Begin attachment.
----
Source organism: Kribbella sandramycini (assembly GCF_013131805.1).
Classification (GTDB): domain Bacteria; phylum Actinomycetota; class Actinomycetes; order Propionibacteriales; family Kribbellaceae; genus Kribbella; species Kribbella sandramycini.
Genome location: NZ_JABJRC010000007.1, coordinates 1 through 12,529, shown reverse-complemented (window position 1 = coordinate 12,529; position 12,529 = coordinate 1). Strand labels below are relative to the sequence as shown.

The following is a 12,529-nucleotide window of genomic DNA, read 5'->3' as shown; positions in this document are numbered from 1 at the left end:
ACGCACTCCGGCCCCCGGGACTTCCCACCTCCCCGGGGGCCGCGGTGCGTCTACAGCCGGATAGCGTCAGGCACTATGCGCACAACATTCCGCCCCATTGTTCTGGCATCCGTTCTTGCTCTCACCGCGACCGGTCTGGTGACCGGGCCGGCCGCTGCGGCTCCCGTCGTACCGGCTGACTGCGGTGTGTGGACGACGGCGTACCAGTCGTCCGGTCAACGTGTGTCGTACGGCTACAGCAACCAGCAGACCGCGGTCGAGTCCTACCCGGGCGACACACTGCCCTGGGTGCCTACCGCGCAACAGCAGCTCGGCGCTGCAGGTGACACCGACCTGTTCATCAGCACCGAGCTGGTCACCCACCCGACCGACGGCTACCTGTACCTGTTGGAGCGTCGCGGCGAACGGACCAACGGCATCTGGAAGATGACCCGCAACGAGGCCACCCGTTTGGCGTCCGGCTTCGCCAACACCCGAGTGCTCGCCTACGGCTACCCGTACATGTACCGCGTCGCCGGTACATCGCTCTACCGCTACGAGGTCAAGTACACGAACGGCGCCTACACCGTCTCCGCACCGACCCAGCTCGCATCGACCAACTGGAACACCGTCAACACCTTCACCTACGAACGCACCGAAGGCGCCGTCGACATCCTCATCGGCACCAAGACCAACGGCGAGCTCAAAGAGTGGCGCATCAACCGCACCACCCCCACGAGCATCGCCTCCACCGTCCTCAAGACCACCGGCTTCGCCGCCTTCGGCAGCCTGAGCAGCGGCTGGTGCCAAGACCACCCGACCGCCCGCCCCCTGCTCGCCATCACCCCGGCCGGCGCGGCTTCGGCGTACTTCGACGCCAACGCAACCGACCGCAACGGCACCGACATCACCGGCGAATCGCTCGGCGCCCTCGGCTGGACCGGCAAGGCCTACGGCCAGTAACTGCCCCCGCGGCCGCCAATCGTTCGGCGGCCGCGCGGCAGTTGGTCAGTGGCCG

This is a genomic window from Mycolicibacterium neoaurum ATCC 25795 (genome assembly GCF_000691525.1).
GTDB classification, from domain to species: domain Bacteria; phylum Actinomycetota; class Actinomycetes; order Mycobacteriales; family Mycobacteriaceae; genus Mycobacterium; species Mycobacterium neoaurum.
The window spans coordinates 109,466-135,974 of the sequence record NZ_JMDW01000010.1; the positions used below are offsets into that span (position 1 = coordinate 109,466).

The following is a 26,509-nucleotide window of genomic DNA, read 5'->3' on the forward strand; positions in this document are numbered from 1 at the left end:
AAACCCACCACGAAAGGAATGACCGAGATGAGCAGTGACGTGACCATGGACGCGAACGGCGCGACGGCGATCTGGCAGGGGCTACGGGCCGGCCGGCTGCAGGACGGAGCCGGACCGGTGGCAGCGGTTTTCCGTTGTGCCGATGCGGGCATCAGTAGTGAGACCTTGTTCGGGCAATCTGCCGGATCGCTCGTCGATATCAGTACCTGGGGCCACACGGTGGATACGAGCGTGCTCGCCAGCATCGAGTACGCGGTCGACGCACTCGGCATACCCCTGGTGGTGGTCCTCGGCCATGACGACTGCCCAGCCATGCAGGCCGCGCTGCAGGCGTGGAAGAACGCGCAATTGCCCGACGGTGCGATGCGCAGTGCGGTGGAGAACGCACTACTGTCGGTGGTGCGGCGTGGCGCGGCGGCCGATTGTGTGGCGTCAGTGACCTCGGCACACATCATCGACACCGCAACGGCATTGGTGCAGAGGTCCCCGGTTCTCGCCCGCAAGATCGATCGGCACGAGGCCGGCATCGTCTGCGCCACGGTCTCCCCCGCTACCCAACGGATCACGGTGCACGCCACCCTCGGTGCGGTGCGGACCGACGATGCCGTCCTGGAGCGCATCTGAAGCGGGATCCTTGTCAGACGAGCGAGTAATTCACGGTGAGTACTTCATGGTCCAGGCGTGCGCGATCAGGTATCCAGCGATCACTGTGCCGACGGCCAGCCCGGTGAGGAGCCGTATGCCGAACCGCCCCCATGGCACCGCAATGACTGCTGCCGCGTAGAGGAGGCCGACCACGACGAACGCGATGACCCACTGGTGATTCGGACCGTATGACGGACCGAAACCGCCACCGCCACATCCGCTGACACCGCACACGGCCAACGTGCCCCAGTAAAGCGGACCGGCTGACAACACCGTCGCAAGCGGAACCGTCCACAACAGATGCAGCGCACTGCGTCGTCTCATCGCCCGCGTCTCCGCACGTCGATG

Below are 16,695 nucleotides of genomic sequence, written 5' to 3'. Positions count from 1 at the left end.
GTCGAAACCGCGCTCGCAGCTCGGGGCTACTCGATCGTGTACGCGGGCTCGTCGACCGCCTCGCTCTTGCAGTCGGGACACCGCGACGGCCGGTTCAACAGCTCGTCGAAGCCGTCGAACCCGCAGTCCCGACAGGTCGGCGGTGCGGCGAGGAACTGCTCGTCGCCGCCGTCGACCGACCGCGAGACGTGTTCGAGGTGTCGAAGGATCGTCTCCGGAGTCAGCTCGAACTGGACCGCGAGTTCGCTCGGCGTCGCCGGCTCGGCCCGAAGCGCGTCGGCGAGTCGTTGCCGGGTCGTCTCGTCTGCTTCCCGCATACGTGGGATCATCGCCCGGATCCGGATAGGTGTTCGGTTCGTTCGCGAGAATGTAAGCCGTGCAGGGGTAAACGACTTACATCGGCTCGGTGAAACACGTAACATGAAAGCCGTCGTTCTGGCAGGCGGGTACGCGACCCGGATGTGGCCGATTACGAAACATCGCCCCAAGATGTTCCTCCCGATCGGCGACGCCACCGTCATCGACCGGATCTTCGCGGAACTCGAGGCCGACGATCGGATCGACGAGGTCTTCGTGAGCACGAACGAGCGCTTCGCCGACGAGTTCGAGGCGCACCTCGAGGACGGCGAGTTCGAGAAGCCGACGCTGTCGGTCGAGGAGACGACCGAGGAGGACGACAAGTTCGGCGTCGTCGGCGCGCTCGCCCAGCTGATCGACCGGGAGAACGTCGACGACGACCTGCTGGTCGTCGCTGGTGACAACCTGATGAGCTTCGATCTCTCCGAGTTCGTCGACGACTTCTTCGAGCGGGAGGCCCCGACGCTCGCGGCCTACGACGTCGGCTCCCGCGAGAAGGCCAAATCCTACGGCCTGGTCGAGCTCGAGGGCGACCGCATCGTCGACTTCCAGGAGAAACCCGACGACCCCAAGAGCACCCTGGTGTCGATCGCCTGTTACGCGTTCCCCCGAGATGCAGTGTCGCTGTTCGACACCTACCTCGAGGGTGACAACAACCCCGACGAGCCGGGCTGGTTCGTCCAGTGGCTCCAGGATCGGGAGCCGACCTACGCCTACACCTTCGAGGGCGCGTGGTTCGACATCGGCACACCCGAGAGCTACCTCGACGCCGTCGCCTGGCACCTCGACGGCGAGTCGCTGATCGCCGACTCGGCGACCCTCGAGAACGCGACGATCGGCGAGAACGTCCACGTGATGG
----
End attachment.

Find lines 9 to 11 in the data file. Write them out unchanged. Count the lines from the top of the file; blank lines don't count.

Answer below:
The following is a 26,509-nucleotide window of genomic DNA, read 5'->3' on the forward strand; positions in this document are numbered from 1 at the left end:
AAACCCACCACGAAAGGAATGACCGAGATGAGCAGTGACGTGACCATGGACGCGAACGGCGCGACGGCGATCTGGCAGGGGCTACGGGCCGGCCGGCTGCAGGACGGAGCCGGACCGGTGGCAGCGGTTTTCCGTTGTGCCGATGCGGGCATCAGTAGTGAGACCTTGTTCGGGCAATCTGCCGGATCGCTCGTCGATATCAGTACCTGGGGCCACACGGTGGATACGAGCGTGCTCGCCAGCATCGAGTACGCGGTCGACGCACTCGGCATACCCCTGGTGGTGGTCCTCGGCCATGACGACTGCCCAGCCATGCAGGCCGCGCTGCAGGCGTGGAAGAACGCGCAATTGCCCGACGGTGCGATGCGCAGTGCGGTGGAGAACGCACTACTGTCGGTGGTGCGGCGTGGCGCGGCGGCCGATTGTGTGGCGTCAGTGACCTCGGCACACATCATCGACACCGCAACGGCATTGGTGCAGAGGTCCCCGGTTCTCGCCCGCAAGATCGATCGGCACGAGGCCGGCATCGTCTGCGCCACGGTCTCCCCCGCTACCCAACGGATCACGGTGCACGCCACCCTCGGTGCGGTGCGGACCGACGATGCCGTCCTGGAGCGCATCTGAAGCGGGATCCTTGTCAGACGAGCGAGTAATTCACGGTGAGTACTTCATGGTCCAGGCGTGCGCGATCAGGTATCCAGCGATCACTGTGCCGACGGCCAGCCCGGTGAGGAGCCGTATGCCGAACCGCCCCCATGGCACCGCAATGACTGCTGCCGCGTAGAGGAGGCCGACCACGACGAACGCGATGACCCACTGGTGATTCGGACCGTATGACGGACCGAAACCGCCACCGCCACATCCGCTGACACCGCACACGGCCAACGTGCCCCAGTAAAGCGGACCGGCTGACAACACCGTCGCAAGCGGAACCGTCCACAACAGATGCAGCGCACTGCGTCGTCTCATCGCCCGCGTCTCCGCACGTCGATG

Below are 16,695 nucleotides of genomic sequence, written 5' to 3'. Positions count from 1 at the left end.